* For more information, please see The Linux Kernel Procfs Guide,
 * http://kernelnewbies.org/documents/kdoc/procfs-guide/lkprocfsguide.html

/* helloworld_proc_module
 * helloworld_proc_module demonstrates the use of a /proc directory entry.
 * The init function, init_helloworld, creates /proc/helloworld and
 * populates its data, read_proc, write_proc and owner fields. The exit
 * function, cleanup_helloworld, removes the /proc/helloworld entry.
 * The proc_read function, proc_read_helloworld, is called whenever
 * a file read operation occurs on /proc/helloworld. The
 * proc_write function, proc_write_helloworld, is called whenever a file
 * file write operation occurs on /proc/helloworld.
 * To demonstrate read and write operations, this module uses data
 * structure called helloworld_data containing a char field called value.
 * Read and write operations on /proc/helloworld manipulate
 * helloworld_data->value. The init function sets value = 'Default'.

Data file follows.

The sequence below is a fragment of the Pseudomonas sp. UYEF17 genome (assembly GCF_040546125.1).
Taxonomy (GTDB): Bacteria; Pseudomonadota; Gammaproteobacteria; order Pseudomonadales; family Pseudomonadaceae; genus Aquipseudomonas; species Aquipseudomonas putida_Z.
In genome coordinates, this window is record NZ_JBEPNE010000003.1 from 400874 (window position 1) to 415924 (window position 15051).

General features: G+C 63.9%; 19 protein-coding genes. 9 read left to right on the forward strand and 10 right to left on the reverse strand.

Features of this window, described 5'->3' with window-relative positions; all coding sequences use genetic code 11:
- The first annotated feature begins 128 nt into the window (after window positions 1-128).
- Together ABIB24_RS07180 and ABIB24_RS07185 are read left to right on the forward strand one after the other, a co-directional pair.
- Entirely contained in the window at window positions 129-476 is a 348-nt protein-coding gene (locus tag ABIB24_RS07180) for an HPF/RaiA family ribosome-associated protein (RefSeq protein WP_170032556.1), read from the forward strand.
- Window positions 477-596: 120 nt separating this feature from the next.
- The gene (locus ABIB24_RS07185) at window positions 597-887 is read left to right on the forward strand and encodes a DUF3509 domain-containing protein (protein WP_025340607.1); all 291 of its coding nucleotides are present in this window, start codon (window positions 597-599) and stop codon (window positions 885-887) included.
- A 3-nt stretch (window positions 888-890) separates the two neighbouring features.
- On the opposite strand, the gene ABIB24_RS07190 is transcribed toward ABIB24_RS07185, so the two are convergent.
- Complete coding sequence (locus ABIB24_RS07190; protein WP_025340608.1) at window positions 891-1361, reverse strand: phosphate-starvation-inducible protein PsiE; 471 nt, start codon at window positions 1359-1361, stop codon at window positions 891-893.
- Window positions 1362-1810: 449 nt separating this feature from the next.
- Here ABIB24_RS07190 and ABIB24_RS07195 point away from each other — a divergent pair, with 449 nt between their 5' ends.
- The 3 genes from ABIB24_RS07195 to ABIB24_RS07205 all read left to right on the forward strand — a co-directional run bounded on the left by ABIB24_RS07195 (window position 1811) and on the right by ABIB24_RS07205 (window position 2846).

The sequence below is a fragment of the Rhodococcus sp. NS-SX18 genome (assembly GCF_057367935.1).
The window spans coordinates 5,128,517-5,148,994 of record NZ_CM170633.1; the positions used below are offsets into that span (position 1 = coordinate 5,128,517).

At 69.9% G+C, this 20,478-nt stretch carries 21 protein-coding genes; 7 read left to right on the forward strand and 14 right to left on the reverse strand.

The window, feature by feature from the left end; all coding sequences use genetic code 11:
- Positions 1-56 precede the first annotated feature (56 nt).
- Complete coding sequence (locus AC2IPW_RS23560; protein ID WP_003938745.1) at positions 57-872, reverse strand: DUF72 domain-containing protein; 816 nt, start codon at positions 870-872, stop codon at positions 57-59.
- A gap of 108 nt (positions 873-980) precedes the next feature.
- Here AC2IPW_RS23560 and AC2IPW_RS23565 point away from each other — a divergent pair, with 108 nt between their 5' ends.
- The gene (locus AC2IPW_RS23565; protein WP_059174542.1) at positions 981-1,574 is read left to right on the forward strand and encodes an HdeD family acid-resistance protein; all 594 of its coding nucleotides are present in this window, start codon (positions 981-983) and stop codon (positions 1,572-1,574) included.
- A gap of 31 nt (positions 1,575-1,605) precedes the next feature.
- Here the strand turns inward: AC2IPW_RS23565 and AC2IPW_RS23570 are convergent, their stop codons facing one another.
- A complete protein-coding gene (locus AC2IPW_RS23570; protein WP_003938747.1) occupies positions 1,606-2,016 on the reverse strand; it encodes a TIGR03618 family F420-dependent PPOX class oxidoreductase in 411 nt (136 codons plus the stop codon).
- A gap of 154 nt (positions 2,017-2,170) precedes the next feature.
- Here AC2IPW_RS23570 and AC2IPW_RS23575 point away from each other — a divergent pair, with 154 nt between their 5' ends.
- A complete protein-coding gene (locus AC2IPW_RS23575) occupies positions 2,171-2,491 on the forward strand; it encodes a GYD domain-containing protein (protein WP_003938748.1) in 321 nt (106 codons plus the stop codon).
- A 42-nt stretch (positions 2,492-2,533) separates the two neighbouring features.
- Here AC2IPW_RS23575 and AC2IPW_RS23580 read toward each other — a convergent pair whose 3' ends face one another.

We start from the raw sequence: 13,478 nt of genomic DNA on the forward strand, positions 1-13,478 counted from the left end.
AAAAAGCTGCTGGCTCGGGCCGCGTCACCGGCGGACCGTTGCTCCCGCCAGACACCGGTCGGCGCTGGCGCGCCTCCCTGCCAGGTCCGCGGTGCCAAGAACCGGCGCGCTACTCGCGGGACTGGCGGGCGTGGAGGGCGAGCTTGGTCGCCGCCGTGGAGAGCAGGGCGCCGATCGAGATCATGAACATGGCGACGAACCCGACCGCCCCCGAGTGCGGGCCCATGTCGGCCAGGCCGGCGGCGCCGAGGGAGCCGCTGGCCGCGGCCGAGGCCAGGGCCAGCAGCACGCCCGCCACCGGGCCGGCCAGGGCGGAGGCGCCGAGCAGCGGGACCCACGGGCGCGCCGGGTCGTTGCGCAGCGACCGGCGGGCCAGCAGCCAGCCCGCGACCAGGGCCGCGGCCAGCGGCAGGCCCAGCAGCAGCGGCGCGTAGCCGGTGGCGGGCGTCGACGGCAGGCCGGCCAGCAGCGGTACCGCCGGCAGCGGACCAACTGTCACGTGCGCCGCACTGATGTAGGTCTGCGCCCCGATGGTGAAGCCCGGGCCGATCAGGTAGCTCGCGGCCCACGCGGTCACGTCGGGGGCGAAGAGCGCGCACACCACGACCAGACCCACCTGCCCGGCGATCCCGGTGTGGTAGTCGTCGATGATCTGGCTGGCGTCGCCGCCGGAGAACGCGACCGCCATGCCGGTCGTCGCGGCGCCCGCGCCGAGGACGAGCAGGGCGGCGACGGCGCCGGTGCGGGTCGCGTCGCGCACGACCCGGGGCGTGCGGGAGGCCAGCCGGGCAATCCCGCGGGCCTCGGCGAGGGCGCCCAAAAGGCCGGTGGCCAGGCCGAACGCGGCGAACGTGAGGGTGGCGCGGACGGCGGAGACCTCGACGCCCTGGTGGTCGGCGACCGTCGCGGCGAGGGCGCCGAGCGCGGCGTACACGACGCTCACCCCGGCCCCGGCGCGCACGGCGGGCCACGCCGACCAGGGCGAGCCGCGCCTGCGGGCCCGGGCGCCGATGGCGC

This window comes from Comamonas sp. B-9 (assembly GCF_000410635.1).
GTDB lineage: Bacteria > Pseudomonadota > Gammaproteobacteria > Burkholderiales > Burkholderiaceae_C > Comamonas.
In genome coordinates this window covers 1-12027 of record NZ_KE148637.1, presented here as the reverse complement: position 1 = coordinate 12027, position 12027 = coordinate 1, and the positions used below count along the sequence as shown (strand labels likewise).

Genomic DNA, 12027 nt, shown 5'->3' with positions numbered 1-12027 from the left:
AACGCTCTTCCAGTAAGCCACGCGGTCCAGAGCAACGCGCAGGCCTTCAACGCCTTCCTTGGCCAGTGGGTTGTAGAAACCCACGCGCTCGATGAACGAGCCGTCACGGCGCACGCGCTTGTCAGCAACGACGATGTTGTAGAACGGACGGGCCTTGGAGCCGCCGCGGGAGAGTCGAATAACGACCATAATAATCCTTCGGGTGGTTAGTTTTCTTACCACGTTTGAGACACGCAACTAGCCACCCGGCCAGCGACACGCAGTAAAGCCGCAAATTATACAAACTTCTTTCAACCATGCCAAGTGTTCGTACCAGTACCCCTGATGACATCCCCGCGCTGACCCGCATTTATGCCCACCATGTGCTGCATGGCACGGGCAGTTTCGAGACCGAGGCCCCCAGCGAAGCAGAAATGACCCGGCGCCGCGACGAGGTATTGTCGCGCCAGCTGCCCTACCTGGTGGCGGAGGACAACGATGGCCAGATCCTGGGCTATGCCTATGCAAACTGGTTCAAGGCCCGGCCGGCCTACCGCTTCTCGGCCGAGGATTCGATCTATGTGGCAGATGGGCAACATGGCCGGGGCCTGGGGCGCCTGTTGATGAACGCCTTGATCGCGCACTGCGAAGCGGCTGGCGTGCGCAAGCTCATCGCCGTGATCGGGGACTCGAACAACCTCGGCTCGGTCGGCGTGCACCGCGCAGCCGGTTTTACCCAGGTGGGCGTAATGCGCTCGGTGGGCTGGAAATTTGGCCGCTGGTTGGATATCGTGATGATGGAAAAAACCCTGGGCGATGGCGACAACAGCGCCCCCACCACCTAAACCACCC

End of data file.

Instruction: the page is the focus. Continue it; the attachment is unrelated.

gcc -O2 -D__KERNEL__ -DMODULE -I/usr/src/linux/include -c
helloworld_proc_module.c -o helloworld_proc_module.o

arm-linux-gcc -O2 -D__KERNEL__ -DMODULE -I/usr/src/arm-linux/include -c
helloworld_proc_module.c -o /tftpboot/arm-rootfs/helloworld_proc_module.o

#include <linux/module.h>
#include <linux/kernel.h>
#include <linux/init.h>
#include <linux/proc_fs.h>
#include <asm/uaccess.h>

#define MODULE_VERSION "1.0"
#define MODULE_NAME "helloworld proc module"

/* this is how long our data->value char array can be */
#define HW_LEN 8

struct helloworld_data_t {
  char value[HW_LEN + 1];


static struct proc_dir_entry *helloworld_file;

struct helloworld_data_t helloworld_data;

/* proc_read - proc_read_helloworld
 * proc_read_helloworld is the callback function that the kernel calls when
 * there's a read file operation on the /proc file (for example,
 * cat /proc/helloworld). The file's data pointer (&helloworld_data) is
 * passed in the data parameter. You first cast it to the helloworld_data_t
 * structure. This proc_read function then uses the sprintf function to